“We want to take OpenOffice.org to the next level, because we don’t use office suites the same way were using them five years ago.”At this stage, I don’t see any plans -nor any relevance- for the OpenOffice.org project to target go-oo. It just doesn’t make any sense: what would be talking about? Different patches? I don’t think the market even cares about that, I don’t think it’s even an audible message. I know that some people send messages out there, “my build is better than yours, I don’t like your community”, but these same people should think: does it really benefit customers?

In regards to Microsoft Office, which is the true competitor to OpenOffice.org, our value proposition is clear: we are a full-featured office suite that brings its users the benefits of true open standards, quality, stability and Free Software. We want to take OpenOffice.org to the next level, because we don’t use office suites the same way were using them five years ago. So we will increasingly interact with the Internet and on an online level, becoming the hub for creative writing, design and office work for everyone. That’s what we stand for, and we will remain true to our mission and to our soul.

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38 Comments

  1. AlexH said,

    January 9, 2009 at 3:22 pm

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    Interview with a Non-Novell Go-OOo contributor next?

  2. Baby In The Bath Water said,

    January 9, 2009 at 4:52 pm

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    Wow, congrats on finding an anti-Novell biased OOo contributor to interview as if he were “unbiased”.

    That makes all the difference in the world.

    Note: this comment was posted from Novell’s headquarters.

  3. Roy Schestowitz said,

    January 9, 2009 at 5:00 pm

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    So every critic of Novell’s actions is now biased? I guess there are more “biased” people and groups out there, such as:

    1. FSF/GNU/SFLC
    2. GNU/Linux developers
    3. Samba developers
    4. Wine developers
    5. Many businesses, including (former) Novell/SUSE customers
    6. Red Hat, Canonical, Mandriva and other Linux vendors
    7. Lots of users
    8. Some Novell employees who left as a result of the deal
  4. Baby In The Bath Water said,

    January 9, 2009 at 5:11 pm

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    Point is that if you look for a specific person who will say anti-Novell things and then interview them and publish the results as if the person represents what the majority think, then that’s disingenuous.

    And that’s exactly what you did.

    Note: this comment was posted from Novell’s headquarters.

  5. Jose_X said,

    January 9, 2009 at 5:28 pm

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    [AlexH] >> Interview with a Non-Novell Go-OOo contributor next?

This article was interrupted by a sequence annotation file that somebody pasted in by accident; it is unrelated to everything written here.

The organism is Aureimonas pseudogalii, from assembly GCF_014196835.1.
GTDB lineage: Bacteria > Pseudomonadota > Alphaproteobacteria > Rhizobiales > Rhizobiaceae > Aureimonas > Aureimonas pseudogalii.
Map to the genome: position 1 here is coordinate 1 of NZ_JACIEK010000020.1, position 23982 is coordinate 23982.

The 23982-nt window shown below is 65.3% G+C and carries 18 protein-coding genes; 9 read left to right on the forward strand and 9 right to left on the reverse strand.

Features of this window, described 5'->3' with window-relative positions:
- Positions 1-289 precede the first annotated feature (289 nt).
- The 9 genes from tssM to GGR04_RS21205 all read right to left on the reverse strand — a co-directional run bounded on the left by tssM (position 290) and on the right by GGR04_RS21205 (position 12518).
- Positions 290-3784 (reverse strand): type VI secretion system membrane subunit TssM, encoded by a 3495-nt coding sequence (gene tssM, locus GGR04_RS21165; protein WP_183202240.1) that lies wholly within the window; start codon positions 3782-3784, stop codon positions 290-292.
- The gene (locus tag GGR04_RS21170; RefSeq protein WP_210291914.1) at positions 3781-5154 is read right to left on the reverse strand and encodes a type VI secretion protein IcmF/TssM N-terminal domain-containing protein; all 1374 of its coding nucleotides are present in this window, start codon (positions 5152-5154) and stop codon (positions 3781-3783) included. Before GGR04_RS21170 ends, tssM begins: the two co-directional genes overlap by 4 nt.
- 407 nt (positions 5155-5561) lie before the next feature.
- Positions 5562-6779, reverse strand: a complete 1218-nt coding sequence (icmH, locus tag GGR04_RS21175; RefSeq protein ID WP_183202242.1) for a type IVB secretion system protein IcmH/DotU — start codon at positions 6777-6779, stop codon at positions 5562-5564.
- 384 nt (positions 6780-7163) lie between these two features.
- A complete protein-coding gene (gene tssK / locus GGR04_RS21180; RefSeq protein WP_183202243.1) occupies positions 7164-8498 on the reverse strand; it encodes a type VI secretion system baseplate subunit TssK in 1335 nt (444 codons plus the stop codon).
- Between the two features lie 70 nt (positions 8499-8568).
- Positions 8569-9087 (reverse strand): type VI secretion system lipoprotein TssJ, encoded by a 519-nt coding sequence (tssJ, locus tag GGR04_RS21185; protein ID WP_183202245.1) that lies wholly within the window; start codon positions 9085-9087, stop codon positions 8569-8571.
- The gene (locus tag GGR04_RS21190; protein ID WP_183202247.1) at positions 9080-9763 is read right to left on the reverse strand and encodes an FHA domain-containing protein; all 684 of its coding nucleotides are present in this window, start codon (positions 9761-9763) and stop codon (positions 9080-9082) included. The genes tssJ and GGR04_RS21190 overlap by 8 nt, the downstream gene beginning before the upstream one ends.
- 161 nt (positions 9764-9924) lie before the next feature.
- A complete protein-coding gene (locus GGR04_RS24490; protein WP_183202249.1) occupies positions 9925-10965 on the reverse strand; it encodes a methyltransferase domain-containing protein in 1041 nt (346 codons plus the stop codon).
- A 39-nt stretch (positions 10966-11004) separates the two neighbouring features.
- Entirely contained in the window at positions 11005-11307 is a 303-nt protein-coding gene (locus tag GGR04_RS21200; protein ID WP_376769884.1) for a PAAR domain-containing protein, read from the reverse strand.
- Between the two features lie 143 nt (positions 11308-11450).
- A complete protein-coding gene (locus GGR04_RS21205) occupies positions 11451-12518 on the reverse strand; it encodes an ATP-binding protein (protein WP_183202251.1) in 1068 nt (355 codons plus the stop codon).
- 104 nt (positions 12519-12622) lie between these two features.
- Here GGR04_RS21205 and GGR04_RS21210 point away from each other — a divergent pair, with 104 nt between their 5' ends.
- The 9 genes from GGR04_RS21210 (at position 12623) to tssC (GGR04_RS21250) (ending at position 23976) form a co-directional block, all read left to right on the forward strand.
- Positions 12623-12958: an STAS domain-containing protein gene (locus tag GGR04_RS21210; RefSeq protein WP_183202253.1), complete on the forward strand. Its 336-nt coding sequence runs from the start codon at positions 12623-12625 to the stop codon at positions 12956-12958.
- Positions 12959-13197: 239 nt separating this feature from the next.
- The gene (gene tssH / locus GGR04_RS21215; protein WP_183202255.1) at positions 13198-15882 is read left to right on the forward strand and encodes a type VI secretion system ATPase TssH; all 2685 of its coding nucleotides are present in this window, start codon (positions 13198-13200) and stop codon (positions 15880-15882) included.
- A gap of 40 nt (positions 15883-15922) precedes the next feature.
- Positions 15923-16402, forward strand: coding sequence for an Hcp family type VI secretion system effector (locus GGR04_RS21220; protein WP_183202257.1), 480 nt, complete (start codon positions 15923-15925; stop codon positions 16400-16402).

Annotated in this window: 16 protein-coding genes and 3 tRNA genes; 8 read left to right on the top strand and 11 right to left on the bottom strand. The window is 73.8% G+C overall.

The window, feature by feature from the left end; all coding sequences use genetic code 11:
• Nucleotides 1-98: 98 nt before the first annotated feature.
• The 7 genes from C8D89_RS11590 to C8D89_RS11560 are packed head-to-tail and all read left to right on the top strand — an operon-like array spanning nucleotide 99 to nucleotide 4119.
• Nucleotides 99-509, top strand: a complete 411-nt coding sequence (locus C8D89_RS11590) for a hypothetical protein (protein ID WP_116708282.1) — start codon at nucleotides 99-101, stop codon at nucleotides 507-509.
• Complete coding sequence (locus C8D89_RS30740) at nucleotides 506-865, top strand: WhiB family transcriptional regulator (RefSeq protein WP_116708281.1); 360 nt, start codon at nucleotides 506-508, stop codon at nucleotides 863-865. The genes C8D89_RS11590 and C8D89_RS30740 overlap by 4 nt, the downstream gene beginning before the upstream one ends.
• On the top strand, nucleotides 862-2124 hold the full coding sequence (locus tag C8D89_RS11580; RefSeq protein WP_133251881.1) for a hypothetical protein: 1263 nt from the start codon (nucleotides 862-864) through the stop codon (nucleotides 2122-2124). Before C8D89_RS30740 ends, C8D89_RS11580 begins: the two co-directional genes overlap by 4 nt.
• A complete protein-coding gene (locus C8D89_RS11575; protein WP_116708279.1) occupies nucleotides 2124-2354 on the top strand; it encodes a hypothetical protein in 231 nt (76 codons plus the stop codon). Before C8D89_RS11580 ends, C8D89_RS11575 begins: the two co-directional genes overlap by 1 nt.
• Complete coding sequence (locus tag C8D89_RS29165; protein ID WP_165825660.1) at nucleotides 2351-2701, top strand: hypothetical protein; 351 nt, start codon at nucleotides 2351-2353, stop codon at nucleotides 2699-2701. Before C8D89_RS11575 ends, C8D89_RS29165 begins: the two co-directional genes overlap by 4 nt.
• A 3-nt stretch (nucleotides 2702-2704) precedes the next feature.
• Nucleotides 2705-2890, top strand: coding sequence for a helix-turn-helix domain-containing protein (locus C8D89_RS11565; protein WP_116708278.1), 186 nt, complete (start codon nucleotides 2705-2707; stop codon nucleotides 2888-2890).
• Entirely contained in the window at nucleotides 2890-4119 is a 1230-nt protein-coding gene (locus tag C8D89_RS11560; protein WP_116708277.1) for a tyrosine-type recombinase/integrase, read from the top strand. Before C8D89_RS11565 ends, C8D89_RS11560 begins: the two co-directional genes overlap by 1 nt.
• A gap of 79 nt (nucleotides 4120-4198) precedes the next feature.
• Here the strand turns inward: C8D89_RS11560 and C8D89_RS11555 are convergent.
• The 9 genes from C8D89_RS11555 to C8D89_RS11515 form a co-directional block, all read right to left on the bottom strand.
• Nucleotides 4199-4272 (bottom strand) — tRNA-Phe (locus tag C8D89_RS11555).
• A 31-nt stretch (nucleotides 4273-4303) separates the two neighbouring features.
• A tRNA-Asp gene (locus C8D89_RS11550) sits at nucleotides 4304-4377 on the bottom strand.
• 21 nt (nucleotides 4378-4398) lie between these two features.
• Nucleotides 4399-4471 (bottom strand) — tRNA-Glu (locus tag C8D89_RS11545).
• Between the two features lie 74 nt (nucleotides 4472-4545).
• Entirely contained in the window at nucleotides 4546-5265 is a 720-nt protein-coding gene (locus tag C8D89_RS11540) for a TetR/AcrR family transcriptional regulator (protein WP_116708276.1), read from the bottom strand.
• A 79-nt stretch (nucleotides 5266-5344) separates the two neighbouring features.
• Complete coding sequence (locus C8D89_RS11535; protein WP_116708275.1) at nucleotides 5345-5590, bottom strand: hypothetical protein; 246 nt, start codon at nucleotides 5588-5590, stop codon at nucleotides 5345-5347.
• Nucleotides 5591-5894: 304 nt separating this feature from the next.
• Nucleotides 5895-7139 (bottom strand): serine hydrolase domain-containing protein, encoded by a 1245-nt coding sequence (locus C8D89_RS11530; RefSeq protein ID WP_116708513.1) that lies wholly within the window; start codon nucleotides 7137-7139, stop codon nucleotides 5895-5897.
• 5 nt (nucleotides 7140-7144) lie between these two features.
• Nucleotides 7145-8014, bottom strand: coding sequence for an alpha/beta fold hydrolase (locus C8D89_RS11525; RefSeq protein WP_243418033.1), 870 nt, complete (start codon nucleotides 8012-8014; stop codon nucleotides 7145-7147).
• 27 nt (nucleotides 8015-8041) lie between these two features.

Would Roy be the best person to draw up the questions? Why doesn’t a go-ooo supporter give it a shot?

    Perhaps it would be a good idea if BN would carry out that interview, but this may open up to some criticism if the questions are viewed as unfair.

    BTW, haven’t various go-ooo devs (or at least one) done interviews already which have been featured here? What is wrong with those?

    ***

    On the meaning of “fork”:

    [blog piece] >> Unfortunately go-oo has turned from an “annex” web site where several specific resources were available to a development platform parallel to what exists on OpenOffice.org: mailing lists, patches, builds, etc. That furiously looks like someone is ready to fork by diverting and duplicating development resources from the original project.

    basic wikipedia def:
    >> In software engineering, a project fork happens when developers take a copy of source code from one software package and start independent development on it, creating a distinct piece of software.

    Wikipedia further defines a “branch” as a common term for *a type of* fork that is related to the main code base in various ways (eg, branches are forks that can be used for versions of main).

    CHS appears to *differentiate* between branches and forks: you either have one or the other but not both. The rough criteria he uses to determine whether something that looks like a branch might instead be a fork is based on the degree of duplication of developer resources for this branch/fork wrt the original code base.

    In sum, wikipedia defines “branch” as a flavor of “fork”, and defines a “fork” as an independent forking from a given code base. Meanwhile, CHS and many others appear to define “fork” as a forking from a given code base, and where developer resources have been duplicated, and where the forked code base has diverged enough from the main code that the original community stops worrying about coding in a way that is consistent with the new code base. CHS defines a branch as a forking that otherwise remains “near” the main code base.

    I prefer the wikipedia definition because it seems clearer to refer to a forking as a “fork” and then use more description to describe the fork further if desired. I do recognize the usage “that is a fork” to mean what CHS means, but I find it a vague expression/notion and do prefer to still have a name for the clean concept of any forking (call any “forking”, naturally enough, a “fork”).

  6. Roy Schestowitz said,

    January 9, 2009 at 5:33 pm

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    I asked another person from OOo the same question and it’s a “fork”.

  7. RLillySr said,

    January 9, 2009 at 5:34 pm

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    “AlexH said, Interview with a Non-Novell Go-OOo contributor next?”

    dont know who you are, other than reading these threads, you can get annoying and with statements like that, pathetic

  8. Miguel de Icaza said,

    January 9, 2009 at 5:40 pm

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    Hello,

    Charles is misrepresenting my participation in the Mexican standards group. I was an invited expert on the subject on the deliberations for OOXML as part of Linux AC (the civil association that promotes Linux in Mexico) just like a bunch of other people were.